Tachelhit Lesson 2: Introductions and possession

«Previous lesson: Greetings and personal indicators

I think the best way to learn a language is to read a passage, try to figure out what it means, and then look up the words you’re unsure about. This is how Abdellah el-Mountassir structures his textbook, and it works great for me (I’m not kidding, if you speak French, read that textbook, not my blog). So let’s try it.

Read this (unlikely) dialogue and try to guess the words you don’t know (hint: rbbi is a common Tachelhit word for God)

Samira: s-salamu عalaykum.

Abdul: عalaykum s-salam. mamnk a tgit?

Samira: labas, Hamdullah. imma kyyi?

Abdul: labas, nshkrt i rbbi. 

Samira: madak ism?

Abdul: isminu Abdul. imma kmmi? ismnm?

Samira: isminu Samira.

 

Let’s break down the parts you don’t know.

nshkrt i rbbi is the Berber equivalent of the Arabic Hamdulla or Hamdullilah. After labas it means ‘I’m fine, thanks be to God.’ (Moroccans don’t tend to take these things for granted)

Look again at the last three lines from the dialog and try to guess the Tachelhit word for ‘name’.

madak ism means ‘what’s your name?’ when speaking to a male. To a female, you’d say madam ism-k for male, -m for female. These are possessive indicators. In English, our possessive indicators are separate words: ‘my, your, his, her, their, our…’. But in Tachelhit, they take the form of suffixes.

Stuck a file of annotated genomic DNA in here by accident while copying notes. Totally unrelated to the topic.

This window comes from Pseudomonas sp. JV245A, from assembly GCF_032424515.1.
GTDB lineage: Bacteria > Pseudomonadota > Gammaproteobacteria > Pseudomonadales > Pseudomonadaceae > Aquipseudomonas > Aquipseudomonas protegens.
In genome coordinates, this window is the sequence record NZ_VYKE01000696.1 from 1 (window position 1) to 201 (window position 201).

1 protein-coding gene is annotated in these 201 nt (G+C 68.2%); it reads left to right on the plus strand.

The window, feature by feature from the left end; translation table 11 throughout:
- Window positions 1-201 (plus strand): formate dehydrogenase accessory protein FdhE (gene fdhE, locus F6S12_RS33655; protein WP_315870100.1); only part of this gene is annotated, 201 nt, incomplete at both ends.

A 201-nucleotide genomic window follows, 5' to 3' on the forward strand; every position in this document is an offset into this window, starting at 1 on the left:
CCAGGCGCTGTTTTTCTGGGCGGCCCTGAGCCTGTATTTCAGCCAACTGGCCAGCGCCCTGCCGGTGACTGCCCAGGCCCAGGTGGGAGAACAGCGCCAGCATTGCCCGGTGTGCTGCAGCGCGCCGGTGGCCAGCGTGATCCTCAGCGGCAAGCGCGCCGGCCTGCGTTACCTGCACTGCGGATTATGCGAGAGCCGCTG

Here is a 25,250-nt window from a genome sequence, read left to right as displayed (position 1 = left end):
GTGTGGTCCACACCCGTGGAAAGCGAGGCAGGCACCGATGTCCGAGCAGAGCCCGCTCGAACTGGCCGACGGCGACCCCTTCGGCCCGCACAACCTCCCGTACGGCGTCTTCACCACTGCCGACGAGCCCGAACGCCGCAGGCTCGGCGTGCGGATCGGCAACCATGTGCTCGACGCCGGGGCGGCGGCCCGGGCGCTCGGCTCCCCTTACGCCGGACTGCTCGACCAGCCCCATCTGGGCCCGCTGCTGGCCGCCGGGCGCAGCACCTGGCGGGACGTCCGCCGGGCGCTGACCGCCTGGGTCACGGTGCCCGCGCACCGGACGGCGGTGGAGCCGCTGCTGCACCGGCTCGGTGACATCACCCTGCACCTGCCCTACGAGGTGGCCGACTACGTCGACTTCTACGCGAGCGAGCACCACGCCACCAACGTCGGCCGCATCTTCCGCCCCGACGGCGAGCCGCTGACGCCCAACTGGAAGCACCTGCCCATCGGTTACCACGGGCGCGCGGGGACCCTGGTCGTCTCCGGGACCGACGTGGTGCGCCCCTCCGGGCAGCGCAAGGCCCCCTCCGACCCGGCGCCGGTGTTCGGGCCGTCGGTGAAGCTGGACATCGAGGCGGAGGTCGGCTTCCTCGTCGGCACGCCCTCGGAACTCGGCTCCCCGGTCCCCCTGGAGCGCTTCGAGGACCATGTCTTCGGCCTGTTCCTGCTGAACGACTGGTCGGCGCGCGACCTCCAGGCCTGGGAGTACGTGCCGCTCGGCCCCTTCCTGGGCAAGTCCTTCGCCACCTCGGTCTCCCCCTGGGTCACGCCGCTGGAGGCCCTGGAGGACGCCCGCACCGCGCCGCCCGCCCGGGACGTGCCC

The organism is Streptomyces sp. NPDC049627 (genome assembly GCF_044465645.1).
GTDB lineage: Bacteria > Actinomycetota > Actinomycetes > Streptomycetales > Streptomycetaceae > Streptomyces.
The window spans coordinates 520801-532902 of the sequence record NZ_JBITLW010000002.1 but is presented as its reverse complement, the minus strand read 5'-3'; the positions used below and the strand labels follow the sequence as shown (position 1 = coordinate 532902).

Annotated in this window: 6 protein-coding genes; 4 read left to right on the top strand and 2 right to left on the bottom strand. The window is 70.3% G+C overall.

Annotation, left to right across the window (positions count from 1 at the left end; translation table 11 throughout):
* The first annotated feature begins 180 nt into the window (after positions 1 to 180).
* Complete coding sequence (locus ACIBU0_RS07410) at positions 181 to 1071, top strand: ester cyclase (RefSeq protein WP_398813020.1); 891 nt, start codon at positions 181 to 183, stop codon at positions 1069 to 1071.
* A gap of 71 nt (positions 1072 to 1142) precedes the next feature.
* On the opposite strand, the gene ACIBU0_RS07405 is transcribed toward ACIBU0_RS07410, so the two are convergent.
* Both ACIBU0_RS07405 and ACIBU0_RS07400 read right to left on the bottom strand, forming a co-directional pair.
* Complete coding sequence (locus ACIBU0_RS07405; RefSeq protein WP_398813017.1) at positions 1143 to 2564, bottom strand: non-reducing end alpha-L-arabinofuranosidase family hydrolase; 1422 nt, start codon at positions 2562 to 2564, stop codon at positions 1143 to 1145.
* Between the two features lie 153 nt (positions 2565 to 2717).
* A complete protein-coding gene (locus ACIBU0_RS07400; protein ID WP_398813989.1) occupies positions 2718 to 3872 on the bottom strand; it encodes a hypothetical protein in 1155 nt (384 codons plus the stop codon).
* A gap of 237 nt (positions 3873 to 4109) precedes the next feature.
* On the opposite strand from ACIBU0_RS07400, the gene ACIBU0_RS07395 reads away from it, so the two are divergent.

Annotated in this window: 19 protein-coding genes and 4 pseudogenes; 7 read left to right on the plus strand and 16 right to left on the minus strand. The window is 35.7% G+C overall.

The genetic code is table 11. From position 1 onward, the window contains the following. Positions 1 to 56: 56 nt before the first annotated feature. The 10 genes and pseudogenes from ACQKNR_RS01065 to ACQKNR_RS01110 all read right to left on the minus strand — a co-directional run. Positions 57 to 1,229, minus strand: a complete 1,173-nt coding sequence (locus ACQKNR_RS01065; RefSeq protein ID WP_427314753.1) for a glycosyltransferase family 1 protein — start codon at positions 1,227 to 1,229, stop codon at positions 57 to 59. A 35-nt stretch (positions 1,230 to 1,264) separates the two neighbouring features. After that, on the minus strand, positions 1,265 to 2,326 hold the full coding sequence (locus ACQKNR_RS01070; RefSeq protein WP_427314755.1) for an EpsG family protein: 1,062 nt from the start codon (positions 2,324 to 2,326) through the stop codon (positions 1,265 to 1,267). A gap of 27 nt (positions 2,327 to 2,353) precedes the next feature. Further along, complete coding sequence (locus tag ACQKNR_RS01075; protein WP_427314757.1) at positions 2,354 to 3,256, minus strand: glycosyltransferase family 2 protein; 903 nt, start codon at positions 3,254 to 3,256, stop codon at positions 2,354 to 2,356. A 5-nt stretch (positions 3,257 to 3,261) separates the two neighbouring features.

How does Abdul respond to the question madak ism?

Abdul:  isminu Abdul. imma kmmi? ismnm?

isminu means ‘my name’ because -inu is the possessive meaning ‘my’. isminu Abdul means ‘my name Abdul’.

Now notice how he returns the question: imma kmmi? ismnm? ‘And you? Your name?’

Remember that kmmi means ‘you (feminine)’. The suffix  -nm means ‘your’ when addressing a female. When addressing a male we use –nk. Like so:

Abdul: isminm?

Samira: isminu Samira. ismnk?

Abdul: isminu Abdul.

Here’s the full list of possessive indicators. (the Arabic letter غ, a.k.a. ghayn, makes a GH sound as in the French R noise).

Possessive indicators:

-inu – my

nk – your (masc.)

nm – your (fem.)

ns – his/her

-nغ – our

nun – your (m, pl.)

nunt – your (f, pl.)

nsn – their (masc.)

nsnt – their (fem.)

Click here to access my set of Quizlet flashcards for possessive indicators.

These are super easy. Let’s look at some examples:

tigmmi – house

tigmminu – my house

tigmminsn – those guys’s house

l-ktab – book

l-ktabnk – your (m) book

l-ktabnm – your (f) book

l-ktabnغ – our book

Now fill in the blanks:

aغyul – donkey

My donkey: __________

Your (m) donkey: __________

Your (f) donkey: __________

His donkey: __________

Your (plural m) donkey: __________

Their (f) donkey: __________

 

SAM_3046

Don’t progress any further until you’ve wrapped your head around the content in this lesson. (though I can’t even wrap my head around that donkey). It would also be worthwhile to learn the rest of the greeting terms set forth in the Peace Corps manual. I’ve made them into a Quizlet set, of course. There are lots of them; Berbers love greeting people. This will give you a head-start on the next lesson.

Next lesson: Personal information and ‘to be’ >>

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